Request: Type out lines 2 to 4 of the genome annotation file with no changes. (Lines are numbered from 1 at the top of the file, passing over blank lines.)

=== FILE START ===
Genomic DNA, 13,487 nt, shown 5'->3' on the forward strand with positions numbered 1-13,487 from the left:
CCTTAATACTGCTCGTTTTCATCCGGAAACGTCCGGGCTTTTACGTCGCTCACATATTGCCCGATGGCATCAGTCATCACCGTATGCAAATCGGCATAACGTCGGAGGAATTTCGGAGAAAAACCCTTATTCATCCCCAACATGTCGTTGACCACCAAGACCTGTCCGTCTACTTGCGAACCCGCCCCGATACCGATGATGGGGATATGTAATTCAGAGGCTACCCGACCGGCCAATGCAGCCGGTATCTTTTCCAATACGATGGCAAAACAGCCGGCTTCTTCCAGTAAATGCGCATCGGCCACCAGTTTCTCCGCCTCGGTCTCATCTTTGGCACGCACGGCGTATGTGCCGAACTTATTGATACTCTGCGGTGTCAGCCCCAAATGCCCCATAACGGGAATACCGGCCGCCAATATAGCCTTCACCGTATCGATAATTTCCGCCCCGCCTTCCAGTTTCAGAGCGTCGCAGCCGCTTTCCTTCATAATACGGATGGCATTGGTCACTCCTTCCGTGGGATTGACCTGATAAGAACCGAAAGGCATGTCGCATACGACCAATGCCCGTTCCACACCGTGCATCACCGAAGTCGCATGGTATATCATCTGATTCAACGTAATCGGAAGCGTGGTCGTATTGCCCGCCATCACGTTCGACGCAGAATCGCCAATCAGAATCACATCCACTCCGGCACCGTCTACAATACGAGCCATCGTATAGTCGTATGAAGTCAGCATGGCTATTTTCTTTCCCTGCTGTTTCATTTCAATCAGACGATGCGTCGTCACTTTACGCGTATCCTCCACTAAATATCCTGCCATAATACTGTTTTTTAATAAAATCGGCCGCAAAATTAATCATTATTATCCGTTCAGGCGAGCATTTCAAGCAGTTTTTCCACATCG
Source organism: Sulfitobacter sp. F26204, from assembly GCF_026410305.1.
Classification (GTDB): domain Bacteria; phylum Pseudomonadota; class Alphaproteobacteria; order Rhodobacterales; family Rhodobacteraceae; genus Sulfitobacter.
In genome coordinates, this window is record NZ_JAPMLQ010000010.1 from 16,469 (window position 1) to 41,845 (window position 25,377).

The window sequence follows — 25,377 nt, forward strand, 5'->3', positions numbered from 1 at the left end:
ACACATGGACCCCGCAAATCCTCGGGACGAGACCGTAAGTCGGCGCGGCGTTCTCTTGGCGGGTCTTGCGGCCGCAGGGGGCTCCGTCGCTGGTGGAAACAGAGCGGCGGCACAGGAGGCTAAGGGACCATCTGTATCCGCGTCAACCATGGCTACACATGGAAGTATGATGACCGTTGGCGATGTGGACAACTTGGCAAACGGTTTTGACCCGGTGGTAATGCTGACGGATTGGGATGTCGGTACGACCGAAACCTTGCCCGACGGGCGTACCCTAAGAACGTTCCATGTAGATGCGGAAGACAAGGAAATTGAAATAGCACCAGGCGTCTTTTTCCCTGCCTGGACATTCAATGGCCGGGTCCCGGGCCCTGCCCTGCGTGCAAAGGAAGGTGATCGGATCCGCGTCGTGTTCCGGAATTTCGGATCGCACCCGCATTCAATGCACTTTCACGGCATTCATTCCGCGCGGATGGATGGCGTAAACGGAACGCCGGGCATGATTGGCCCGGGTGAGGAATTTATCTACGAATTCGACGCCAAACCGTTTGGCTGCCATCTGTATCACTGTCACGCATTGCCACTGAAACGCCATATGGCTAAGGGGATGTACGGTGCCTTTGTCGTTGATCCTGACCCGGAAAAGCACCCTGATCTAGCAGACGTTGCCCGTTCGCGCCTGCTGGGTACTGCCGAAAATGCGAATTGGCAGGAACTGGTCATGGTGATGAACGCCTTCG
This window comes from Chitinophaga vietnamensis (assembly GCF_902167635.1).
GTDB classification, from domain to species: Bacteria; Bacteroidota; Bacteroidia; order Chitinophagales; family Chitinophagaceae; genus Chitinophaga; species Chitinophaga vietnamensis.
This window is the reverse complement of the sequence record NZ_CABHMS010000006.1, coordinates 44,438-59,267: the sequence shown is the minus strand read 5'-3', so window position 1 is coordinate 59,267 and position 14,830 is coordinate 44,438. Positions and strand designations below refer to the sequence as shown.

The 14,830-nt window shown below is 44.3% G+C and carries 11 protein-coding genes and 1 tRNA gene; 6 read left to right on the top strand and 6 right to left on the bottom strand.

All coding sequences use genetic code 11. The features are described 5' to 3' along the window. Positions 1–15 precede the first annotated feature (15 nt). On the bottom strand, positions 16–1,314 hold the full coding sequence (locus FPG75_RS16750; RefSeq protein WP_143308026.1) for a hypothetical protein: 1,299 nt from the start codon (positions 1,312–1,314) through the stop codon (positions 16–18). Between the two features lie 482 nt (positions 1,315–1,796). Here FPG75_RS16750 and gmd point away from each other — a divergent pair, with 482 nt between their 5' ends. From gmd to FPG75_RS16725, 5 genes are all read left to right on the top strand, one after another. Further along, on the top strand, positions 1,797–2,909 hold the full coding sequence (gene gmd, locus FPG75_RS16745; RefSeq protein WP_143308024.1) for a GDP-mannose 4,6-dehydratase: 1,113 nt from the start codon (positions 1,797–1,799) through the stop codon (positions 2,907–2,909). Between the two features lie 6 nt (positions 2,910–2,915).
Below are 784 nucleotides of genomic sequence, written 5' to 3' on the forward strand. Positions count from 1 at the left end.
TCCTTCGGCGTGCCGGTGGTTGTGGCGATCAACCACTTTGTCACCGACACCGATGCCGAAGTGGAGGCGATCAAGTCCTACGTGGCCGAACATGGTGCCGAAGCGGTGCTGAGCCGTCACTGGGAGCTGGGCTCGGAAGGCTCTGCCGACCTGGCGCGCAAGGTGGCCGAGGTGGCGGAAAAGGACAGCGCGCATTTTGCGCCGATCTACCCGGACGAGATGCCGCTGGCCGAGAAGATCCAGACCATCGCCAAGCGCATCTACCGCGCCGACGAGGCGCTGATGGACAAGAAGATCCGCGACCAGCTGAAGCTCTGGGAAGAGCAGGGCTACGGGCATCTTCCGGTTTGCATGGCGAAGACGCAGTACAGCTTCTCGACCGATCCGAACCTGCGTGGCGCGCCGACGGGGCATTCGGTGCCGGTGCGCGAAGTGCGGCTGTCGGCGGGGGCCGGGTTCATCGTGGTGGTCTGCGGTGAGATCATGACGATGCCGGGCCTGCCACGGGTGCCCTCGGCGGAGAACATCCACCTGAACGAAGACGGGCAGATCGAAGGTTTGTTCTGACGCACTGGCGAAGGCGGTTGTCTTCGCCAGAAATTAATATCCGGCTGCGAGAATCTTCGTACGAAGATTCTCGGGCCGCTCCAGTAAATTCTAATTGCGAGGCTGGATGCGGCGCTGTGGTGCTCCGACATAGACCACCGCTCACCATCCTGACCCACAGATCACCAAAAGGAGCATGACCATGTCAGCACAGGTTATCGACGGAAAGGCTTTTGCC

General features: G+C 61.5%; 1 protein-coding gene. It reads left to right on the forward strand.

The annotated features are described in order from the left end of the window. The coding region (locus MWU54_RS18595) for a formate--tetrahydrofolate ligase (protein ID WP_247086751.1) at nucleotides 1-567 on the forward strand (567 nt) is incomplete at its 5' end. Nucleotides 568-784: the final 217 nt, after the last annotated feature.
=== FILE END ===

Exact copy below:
CCTTAATACTGCTCGTTTTCATCCGGAAACGTCCGGGCTTTTACGTCGCTCACATATTGCCCGATGGCATCAGTCATCACCGTATGCAAATCGGCATAACGTCGGAGGAATTTCGGAGAAAAACCCTTATTCATCCCCAACATGTCGTTGACCACCAAGACCTGTCCGTCTACTTGCGAACCCGCCCCGATACCGATGATGGGGATATGTAATTCAGAGGCTACCCGACCGGCCAATGCAGCCGGTATCTTTTCCAATACGATGGCAAAACAGCCGGCTTCTTCCAGTAAATGCGCATCGGCCACCAGTTTCTCCGCCTCGGTCTCATCTTTGGCACGCACGGCGTATGTGCCGAACTTATTGATACTCTGCGGTGTCAGCCCCAAATGCCCCATAACGGGAATACCGGCCGCCAATATAGCCTTCACCGTATCGATAATTTCCGCCCCGCCTTCCAGTTTCAGAGCGTCGCAGCCGCTTTCCTTCATAATACGGATGGCATTGGTCACTCCTTCCGTGGGATTGACCTGATAAGAACCGAAAGGCATGTCGCATACGACCAATGCCCGTTCCACACCGTGCATCACCGAAGTCGCATGGTATATCATCTGATTCAACGTAATCGGAAGCGTGGTCGTATTGCCCGCCATCACGTTCGACGCAGAATCGCCAATCAGAATCACATCCACTCCGGCACCGTCTACAATACGAGCCATCGTATAGTCGTATGAAGTCAGCATGGCTATTTTCTTTCCCTGCTGTTTCATTTCAATCAGACGATGCGTCGTCACTTTACGCGTATCCTCCACTAAATATCCTGCCATAATACTGTTTTTTAATAAAATCGGCCGCAAAATTAATCATTATTATCCGTTCAGGCGAGCATTTCAAGCAGTTTTTCCACATCG
Source organism: Sulfitobacter sp. F26204, from assembly GCF_026410305.1.
Classification (GTDB): domain Bacteria; phylum Pseudomonadota; class Alphaproteobacteria; order Rhodobacterales; family Rhodobacteraceae; genus Sulfitobacter.